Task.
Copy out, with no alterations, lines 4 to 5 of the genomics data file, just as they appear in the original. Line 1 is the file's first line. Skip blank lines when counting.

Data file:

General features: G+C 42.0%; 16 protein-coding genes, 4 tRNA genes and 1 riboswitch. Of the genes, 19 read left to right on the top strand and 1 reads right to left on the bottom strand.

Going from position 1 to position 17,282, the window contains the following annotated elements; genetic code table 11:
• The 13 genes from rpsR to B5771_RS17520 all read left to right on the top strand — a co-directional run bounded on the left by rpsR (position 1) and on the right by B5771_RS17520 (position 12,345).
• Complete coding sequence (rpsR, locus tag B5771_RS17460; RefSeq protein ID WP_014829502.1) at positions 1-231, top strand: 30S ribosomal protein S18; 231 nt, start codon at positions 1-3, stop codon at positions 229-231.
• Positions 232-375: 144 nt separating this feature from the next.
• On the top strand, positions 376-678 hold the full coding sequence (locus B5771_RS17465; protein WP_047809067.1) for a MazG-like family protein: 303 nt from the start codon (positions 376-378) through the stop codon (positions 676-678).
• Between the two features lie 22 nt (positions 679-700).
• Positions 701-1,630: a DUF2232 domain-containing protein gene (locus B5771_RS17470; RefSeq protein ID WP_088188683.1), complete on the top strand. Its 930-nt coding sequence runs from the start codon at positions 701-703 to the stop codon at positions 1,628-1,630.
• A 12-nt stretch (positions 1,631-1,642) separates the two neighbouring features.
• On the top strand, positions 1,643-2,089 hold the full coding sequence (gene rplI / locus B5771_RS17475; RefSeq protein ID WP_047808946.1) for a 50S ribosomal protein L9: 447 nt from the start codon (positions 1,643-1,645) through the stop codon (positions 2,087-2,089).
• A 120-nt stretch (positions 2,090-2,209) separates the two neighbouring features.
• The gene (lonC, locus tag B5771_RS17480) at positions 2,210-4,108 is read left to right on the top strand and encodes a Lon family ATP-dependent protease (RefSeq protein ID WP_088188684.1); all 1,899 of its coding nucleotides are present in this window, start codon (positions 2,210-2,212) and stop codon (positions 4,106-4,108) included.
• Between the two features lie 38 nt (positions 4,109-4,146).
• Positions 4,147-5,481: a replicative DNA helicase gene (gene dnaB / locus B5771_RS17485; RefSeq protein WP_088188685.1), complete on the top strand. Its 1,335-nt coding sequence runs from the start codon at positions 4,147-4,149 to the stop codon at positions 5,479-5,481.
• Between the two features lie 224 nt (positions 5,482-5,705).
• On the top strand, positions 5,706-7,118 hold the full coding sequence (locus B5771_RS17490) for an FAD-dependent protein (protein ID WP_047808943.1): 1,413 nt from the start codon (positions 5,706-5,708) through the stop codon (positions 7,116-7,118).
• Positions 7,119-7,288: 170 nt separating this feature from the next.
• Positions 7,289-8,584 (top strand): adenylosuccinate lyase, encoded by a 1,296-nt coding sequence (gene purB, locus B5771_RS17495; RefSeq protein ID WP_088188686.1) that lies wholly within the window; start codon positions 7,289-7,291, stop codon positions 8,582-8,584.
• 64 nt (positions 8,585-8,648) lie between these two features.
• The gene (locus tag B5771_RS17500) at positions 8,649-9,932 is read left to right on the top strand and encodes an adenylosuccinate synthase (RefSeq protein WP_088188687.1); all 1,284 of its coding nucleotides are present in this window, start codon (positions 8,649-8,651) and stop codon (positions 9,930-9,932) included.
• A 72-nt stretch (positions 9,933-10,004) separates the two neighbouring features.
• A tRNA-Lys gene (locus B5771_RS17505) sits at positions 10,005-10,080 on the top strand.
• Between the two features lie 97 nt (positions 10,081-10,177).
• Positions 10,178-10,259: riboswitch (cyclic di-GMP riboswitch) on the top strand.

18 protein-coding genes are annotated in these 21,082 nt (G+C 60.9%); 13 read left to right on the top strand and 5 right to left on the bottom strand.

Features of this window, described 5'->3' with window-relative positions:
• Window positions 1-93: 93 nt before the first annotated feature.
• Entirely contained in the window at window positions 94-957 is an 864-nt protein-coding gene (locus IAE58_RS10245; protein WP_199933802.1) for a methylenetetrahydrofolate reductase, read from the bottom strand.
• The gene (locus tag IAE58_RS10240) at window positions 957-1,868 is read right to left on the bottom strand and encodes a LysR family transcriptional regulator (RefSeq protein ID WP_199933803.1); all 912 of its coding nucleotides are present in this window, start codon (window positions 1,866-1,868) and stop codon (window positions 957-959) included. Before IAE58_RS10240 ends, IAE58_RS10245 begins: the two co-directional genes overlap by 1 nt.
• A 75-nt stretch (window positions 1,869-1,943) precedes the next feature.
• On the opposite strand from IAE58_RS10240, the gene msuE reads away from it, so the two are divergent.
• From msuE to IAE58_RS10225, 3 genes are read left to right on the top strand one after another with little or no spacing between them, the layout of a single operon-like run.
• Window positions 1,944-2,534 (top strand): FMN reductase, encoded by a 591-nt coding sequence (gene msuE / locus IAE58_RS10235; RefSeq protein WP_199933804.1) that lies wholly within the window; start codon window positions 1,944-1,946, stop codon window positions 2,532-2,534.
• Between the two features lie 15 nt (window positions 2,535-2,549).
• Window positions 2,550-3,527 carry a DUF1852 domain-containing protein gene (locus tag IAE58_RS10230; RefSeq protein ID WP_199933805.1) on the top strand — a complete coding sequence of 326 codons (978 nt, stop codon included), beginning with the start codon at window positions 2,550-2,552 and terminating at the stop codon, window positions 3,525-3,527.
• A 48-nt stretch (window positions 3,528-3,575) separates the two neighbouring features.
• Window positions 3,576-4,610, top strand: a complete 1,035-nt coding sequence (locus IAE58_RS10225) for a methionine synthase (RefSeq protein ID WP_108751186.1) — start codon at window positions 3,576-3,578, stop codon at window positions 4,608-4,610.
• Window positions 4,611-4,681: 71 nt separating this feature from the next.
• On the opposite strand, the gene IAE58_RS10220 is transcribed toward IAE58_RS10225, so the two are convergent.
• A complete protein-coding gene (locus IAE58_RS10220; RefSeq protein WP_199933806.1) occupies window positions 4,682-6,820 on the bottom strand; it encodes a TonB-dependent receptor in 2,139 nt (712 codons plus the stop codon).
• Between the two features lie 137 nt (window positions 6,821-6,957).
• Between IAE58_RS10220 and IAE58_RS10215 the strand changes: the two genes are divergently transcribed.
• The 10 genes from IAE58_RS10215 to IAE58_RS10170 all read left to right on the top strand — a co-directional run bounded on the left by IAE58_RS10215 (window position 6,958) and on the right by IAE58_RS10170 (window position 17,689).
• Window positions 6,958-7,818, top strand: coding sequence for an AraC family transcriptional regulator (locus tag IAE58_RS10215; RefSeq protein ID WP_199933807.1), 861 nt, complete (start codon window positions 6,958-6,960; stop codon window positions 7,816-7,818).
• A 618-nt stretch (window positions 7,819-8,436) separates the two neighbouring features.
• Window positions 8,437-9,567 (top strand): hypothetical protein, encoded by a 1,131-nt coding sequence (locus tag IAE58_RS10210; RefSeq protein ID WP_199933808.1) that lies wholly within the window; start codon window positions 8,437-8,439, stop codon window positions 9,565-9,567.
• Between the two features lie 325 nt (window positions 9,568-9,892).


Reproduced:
• Complete coding sequence (rpsR, locus tag B5771_RS17460; RefSeq protein ID WP_014829502.1) at positions 1-231, top strand: 30S ribosomal protein S18; 231 nt, start codon at positions 1-3, stop codon at positions 229-231.
• Positions 232-375: 144 nt separating this feature from the next.